To this end, Keysight employees collaborated with the CTE (Career Technical Education) Foundation and Sonoma County Office of Education (SCOE) to develop a Teacher Externship Program. The goal of the program is for teachers to gain local industry experience for a week, enabling them to develop project-based learning (PBL) lesson plans from their experience to take back to the classroom.

 

As an example of the program in action, Keysight headquarters recently hosted six teachers from Rancho Cotate High School and Tech Middle School for a week of full-day sessions. In this event, a broad cross-section of teachers – in math, English, language arts, and fashion design disciplines – engaged with Keysight presenters that shared their own journeys at the company, their roles, and the future employee skillsets needed in their fields. In addition, the event had teachers take part in a role-reversal, playing the role of students. In a unique twist, during the event, an 11th-grade teacher participant had lunch with a former student who now works at Keysight. They chatted about how high school did and did not prepare him for work here.

 

By exposing these teachers to what it takes to work in a technology company and experience the student perspective, they gained new insights about the process of learning and what it means to work in a technology company. A participating 6th-grade teacher noted to me that the Keysight employee stories were invaluable and motivated them to create and implement new classroom projects. And as Brandon Jewell, Director of Industry Engagement, CTE Foundation noted, “your team provided unique insight into the skills needed to enter the industry while also giving teachers a hands-on experience that will be critical as the teachers build their projects and will positively impact their future teachings going forward.”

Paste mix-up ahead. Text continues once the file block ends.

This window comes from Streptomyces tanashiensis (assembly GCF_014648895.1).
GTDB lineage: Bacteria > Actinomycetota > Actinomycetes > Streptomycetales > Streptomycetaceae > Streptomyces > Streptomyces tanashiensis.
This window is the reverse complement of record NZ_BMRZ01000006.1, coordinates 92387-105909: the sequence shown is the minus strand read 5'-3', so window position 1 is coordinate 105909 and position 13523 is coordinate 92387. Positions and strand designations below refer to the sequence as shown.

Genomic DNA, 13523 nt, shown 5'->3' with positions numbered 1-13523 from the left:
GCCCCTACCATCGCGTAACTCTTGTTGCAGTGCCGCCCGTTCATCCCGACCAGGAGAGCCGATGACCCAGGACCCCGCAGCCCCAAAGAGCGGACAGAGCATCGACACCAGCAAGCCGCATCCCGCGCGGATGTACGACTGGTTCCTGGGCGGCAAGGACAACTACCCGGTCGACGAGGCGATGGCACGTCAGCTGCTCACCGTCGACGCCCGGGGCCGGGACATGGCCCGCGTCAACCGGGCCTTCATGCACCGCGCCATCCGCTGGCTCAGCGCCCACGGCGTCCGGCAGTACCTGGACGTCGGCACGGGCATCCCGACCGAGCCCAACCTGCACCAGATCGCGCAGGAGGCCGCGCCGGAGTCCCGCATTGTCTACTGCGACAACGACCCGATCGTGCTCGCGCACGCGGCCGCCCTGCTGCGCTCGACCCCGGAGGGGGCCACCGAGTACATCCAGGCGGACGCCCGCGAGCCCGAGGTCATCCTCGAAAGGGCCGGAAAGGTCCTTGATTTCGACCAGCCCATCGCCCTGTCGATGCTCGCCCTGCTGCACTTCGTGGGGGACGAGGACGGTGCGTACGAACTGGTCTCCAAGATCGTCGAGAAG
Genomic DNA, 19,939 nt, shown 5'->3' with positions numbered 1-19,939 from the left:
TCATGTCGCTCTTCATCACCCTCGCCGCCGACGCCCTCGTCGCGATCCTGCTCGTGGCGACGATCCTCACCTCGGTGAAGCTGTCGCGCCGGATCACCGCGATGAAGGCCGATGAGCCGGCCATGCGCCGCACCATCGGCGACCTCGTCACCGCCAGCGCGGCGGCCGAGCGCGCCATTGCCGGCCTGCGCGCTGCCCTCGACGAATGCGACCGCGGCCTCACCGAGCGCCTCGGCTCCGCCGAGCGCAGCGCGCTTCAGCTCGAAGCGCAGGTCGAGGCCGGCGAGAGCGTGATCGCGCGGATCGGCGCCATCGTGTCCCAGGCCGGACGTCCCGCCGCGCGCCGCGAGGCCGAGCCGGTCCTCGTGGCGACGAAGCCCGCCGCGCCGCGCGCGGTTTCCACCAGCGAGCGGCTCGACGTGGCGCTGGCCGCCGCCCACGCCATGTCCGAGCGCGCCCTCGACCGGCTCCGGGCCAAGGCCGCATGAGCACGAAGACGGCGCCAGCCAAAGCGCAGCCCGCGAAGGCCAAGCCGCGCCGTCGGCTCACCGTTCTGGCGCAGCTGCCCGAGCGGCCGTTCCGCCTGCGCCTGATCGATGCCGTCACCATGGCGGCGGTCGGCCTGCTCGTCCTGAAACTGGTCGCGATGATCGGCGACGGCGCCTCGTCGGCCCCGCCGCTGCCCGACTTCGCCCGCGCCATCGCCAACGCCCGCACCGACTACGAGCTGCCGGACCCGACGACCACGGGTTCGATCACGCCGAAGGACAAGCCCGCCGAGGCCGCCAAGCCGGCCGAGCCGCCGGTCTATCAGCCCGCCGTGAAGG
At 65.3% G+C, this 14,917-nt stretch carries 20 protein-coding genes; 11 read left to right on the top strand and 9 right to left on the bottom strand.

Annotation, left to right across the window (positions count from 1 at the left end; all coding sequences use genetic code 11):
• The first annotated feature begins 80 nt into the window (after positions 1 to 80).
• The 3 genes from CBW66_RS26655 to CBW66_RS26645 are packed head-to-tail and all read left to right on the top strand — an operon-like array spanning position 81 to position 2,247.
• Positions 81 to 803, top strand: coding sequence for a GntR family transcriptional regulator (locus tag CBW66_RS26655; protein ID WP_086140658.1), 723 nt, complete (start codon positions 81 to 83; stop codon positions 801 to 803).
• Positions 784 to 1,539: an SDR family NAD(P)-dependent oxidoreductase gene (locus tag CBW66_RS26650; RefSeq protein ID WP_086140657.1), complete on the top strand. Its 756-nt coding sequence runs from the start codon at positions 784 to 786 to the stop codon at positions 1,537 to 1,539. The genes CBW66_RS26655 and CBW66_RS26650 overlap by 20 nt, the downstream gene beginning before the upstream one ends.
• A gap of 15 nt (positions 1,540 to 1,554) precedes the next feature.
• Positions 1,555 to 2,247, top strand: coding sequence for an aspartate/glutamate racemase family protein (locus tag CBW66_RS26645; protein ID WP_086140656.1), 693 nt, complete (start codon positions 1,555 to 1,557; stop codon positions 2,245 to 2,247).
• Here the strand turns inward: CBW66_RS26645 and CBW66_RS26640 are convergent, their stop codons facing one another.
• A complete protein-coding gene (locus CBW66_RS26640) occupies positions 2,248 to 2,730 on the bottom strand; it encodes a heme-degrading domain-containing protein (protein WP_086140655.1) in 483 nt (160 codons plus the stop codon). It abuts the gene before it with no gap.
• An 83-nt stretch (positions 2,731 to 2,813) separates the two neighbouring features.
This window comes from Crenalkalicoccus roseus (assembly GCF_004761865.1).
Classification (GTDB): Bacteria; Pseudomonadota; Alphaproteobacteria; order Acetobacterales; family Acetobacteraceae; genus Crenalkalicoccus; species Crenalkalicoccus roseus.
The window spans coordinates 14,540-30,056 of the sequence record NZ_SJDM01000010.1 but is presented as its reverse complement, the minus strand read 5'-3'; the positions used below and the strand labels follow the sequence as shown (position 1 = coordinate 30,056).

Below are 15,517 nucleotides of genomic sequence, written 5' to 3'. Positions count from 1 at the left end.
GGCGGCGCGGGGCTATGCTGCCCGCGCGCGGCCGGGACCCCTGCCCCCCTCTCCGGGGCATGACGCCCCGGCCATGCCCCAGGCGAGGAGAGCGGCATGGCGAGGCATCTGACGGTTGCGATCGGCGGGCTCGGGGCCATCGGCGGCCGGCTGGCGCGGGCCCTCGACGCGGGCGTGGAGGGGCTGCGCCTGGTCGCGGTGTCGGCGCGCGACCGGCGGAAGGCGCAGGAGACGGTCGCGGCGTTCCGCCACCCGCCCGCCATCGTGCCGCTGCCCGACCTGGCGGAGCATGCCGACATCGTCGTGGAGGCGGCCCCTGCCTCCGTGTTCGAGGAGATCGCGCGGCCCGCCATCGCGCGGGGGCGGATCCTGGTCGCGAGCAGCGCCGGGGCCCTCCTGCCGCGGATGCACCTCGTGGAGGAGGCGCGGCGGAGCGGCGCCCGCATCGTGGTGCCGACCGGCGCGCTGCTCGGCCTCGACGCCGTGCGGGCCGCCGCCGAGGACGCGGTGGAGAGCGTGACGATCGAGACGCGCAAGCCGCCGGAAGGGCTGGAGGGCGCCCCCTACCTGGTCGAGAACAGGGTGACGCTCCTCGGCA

Teacher Externship Program for STEM: gaining traction and recognition

While the program was developed in 2014, it has now spread to several other companies across Sonoma County and other Keysight offices, fostering value-added connections between teachers and local industry. Over the last several years, the program has been extended to other local companies and collectively have trained dozens of teachers and impacted thousands of students as we help to build the STEM workforce of the future. I was thrilled when Keysight and the SCOE were recently recognized by the State of California Department of Education at the California STEM Symposium for the program, giving it increased visibility as a program that any tech company can consider.

 

Now it’s your turn. If your business has not already started a similar program, consider this concept as an opportunity to expand efforts in the STEM education space. You won’t regret it!